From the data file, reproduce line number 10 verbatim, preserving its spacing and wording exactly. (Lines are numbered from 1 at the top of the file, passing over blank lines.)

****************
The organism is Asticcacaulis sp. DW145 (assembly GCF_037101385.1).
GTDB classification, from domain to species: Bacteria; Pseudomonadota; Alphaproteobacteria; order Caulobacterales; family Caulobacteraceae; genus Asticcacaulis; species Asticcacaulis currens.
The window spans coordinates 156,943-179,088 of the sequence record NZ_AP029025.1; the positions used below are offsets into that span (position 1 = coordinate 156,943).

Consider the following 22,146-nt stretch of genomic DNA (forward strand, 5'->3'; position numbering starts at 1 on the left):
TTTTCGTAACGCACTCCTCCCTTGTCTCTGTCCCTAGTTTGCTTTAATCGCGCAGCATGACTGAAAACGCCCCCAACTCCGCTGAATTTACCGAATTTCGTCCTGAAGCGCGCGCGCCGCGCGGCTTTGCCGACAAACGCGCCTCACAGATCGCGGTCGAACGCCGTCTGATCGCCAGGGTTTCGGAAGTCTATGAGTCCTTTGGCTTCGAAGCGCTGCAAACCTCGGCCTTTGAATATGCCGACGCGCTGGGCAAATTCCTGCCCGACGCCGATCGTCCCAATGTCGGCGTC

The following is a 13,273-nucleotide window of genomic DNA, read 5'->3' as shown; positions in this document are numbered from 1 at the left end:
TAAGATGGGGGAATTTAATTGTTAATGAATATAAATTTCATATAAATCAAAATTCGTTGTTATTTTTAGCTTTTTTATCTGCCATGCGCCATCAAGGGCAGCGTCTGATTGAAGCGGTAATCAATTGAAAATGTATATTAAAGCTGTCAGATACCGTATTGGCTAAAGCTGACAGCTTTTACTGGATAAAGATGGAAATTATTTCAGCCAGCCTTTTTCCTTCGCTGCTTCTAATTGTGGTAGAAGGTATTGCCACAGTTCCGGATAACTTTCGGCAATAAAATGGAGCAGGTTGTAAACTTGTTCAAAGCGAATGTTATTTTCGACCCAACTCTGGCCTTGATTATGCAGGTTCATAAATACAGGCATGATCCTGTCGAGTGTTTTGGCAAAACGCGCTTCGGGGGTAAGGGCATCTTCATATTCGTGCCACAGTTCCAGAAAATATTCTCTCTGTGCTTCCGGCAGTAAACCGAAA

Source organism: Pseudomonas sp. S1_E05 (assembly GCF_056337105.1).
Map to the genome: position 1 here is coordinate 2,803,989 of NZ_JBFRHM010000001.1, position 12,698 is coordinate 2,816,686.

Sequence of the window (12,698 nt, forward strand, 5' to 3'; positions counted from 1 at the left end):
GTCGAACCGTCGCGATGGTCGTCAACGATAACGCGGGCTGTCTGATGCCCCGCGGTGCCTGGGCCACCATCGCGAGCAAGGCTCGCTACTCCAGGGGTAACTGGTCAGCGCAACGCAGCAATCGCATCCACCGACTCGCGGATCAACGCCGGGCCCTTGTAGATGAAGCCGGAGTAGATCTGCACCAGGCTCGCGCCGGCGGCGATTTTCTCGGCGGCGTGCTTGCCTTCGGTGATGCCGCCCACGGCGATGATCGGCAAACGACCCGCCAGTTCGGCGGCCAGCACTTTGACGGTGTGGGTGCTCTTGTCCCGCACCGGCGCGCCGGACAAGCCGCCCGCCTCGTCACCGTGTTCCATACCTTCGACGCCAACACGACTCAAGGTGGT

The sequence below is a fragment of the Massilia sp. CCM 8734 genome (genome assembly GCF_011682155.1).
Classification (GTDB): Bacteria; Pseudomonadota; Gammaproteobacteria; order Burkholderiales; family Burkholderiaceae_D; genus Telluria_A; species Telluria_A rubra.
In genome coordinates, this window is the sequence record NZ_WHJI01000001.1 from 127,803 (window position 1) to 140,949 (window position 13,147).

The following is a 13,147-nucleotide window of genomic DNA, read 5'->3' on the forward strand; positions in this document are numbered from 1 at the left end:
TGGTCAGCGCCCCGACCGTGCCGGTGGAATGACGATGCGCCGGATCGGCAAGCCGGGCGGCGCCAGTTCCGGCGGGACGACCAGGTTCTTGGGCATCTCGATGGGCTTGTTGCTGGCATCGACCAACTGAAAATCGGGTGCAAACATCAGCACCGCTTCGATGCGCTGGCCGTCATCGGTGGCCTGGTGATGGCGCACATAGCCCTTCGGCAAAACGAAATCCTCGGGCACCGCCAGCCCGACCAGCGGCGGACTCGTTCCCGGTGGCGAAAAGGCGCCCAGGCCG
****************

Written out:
Sequence of the window (12,698 nt, forward strand, 5' to 3'; positions counted from 1 at the left end):